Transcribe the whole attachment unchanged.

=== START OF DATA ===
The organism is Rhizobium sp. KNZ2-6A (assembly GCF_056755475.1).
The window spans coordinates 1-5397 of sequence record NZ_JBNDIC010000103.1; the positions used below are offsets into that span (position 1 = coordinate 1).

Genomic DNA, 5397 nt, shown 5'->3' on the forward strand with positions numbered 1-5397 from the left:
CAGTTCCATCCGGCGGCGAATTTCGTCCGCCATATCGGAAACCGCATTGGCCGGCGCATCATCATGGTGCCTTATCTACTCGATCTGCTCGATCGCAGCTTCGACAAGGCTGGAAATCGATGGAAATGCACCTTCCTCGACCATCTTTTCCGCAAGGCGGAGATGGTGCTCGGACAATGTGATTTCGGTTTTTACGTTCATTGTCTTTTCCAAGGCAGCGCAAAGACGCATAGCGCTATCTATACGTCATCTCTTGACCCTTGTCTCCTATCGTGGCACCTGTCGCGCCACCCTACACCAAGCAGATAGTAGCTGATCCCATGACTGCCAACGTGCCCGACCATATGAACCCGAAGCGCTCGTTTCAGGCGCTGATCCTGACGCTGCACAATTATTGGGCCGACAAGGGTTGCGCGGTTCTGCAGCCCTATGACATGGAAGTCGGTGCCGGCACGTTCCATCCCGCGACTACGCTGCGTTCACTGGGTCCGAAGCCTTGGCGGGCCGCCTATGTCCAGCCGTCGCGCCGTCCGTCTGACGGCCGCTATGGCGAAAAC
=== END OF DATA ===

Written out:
The organism is Rhizobium sp. KNZ2-6A (assembly GCF_056755475.1).
The window spans coordinates 1-5397 of sequence record NZ_JBNDIC010000103.1; the positions used below are offsets into that span (position 1 = coordinate 1).

Genomic DNA, 5397 nt, shown 5'->3' on the forward strand with positions numbered 1-5397 from the left:
CAGTTCCATCCGGCGGCGAATTTCGTCCGCCATATCGGAAACCGCATTGGCCGGCGCATCATCATGGTGCCTTATCTACTCGATCTGCTCGATCGCAGCTTCGACAAGGCTGGAAATCGATGGAAATGCACCTTCCTCGACCATCTTTTCCGCAAGGCGGAGATGGTGCTCGGACAATGTGATTTCGGTTTTTACGTTCATTGTCTTTTCCAAGGCAGCGCAAAGACGCATAGCGCTATCTATACGTCATCTCTTGACCCTTGTCTCCTATCGTGGCACCTGTCGCGCCACCCTACACCAAGCAGATAGTAGCTGATCCCATGACTGCCAACGTGCCCGACCATATGAACCCGAAGCGCTCGTTTCAGGCGCTGATCCTGACGCTGCACAATTATTGGGCCGACAAGGGTTGCGCGGTTCTGCAGCCCTATGACATGGAAGTCGGTGCCGGCACGTTCCATCCCGCGACTACGCTGCGTTCACTGGGTCCGAAGCCTTGGCGGGCCGCCTATGTCCAGCCGTCGCGCCGTCCGTCTGACGGCCGCTATGGCGAAAAC